Costs of non-equality - Veterinary Practice
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Costs of non-equality

The profession hasn’t, in the main, adapted well to such a widening of choice for consumers, has tried bravely to become a retailer of appropriate products but is doing so with one hand tied behind its professional back.

ONE wonders what it is in us that makes the salacious so irresistible? After all the revelations about News International, the final edition of News of the World almost doubled its normal sales from 2.6 million to 4.5 million copies.

Was that because the nation mourned the untimely passing of a legend or did people think it would somehow have rarity value and therefore some chance of selling off a mint copy for a huge profit at a later stage?

Did everyone forget that the editorial staff had been complicit in a bungee jump of moral standards to hitherto unknown depths with the phone hacking revelations concerning murdered children and casualties from terrorist atrocities or were people so jaundiced that they felt that this iconic newspaper was being made a scapegoat for the sins of a multitude of other journalists?

I suppose we will never know but few of us are convinced that planet Murdoch will have acted honourably in any manner.

Many of us suspect that, by the time this edition of Veterinary Practice goes to print, The Sun on Sunday will have appeared to take the place of its erstwhile sibling as it seems that planet Murdoch had already registered the domain name two weeks before the News of the World fell on its sword – or so the other papers gleefully informed us.

Profit more important than a moral compass

Several years ago, Piers Morgan was interviewed on TV, while still editor of The Sun, and said with remarkable candour that his job was not to report the news but to sell newspapers. Clearly, profit is acceptably more important than a moral compass.

Such honest candour was, and remains to this day, the only thing he has ever said or done which earned the respect of our household but it does make a misnomer of the title “newspaper”.

If patriotism is the last refuge of a scoundrel (Samuel Johnson), heaven help us when something more important occurs.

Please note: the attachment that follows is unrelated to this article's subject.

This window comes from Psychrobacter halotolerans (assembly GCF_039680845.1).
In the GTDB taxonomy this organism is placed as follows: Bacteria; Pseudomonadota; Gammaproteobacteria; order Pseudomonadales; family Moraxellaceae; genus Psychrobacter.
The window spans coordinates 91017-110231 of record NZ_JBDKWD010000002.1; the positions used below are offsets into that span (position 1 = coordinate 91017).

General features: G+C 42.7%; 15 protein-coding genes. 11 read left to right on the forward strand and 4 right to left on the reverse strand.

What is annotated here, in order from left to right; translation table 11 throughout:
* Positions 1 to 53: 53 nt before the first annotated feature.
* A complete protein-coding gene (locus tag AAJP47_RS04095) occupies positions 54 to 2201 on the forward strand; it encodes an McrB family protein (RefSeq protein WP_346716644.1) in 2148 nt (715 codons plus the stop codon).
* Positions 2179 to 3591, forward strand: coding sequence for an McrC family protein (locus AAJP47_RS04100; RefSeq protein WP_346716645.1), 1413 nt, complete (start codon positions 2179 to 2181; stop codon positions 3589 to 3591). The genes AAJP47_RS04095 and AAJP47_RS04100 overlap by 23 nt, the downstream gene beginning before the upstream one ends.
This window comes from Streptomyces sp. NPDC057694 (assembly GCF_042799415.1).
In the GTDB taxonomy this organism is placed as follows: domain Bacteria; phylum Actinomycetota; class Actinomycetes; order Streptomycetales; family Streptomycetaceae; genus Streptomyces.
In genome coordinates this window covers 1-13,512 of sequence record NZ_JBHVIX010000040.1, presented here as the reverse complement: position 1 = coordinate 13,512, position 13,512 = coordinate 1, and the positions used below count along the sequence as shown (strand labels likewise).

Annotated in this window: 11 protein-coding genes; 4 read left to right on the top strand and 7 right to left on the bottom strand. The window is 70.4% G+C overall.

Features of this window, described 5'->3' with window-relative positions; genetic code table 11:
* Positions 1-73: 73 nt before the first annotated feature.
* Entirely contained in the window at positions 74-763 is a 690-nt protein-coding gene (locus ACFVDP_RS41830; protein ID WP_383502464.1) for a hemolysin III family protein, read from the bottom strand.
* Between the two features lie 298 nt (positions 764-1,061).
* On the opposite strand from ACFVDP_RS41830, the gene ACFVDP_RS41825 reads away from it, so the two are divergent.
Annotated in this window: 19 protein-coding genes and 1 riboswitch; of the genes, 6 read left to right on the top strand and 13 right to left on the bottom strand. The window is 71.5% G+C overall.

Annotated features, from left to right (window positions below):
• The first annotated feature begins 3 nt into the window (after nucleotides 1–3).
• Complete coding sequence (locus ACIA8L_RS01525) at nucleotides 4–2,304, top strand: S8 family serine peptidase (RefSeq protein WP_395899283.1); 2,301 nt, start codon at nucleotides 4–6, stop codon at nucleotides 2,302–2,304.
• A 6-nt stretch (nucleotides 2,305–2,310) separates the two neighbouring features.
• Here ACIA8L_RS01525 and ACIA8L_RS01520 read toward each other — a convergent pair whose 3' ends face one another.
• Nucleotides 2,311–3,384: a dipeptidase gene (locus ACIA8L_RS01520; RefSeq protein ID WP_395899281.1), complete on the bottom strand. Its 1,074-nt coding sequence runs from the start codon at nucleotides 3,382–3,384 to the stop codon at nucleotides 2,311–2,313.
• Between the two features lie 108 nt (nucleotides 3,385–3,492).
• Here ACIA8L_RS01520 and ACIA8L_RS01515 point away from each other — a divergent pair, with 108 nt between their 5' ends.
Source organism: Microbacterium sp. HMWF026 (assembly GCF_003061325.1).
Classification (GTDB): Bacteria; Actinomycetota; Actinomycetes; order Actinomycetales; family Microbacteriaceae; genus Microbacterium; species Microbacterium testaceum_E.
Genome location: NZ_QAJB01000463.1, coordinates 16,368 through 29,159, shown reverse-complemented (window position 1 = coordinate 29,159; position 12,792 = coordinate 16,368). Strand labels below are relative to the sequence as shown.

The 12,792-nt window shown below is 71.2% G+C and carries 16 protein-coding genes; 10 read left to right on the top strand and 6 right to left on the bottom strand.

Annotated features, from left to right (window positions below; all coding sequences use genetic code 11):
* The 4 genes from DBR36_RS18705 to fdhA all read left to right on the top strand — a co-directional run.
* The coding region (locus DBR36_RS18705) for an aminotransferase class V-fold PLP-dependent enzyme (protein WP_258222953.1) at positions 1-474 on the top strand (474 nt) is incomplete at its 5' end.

Somehow, the whole debacle leaves a longer lasting sour taste because it indicates a bigger slide away from propriety than most of us had believed to be the case.

Not that journalists do dirty tricks by the dead of night or that some policemen allegedly take a large bung quite regularly to sell information, cover up evidence or choose not to investigate their own, but because we, collectively, now accept this to be the norm, shrug our solders and mutter beneath our breath without a scintilla of belief that we can, in our democracy, do anything about it.

Just like the MPs’ expenses scandal, we wearily accept that the establishment plays by a different set of rules and hunker down to wait for it all to blow over.

Unlike the Italians, who expect little or nothing of their politicians, we still get excitable for a brief moment before reality kicks back in so it will blow over, just as it always does.

In the process, however, we will have accepted another denigration of what we see as a required minimum standard of behaviour.

When this happens, time after time, we become desensitised to the specific issues and, more worryingly, to use the psychologists’ meaning of the term, we decrease any abnormal levels of fear in a person of a given situation either in reality or in our imagination. In short, we cease to care about it.

One of the cornerstones of European law is the necessity for a level playing field, an insistence on all players having the same opportunities – possibly regardless of any other external factors or influences.

Many of us remember when the Government became interested in our fees and charges, as well as in our operating margins, and concluded that some of what we did each day could be opened up to provide a wider choice for consumers.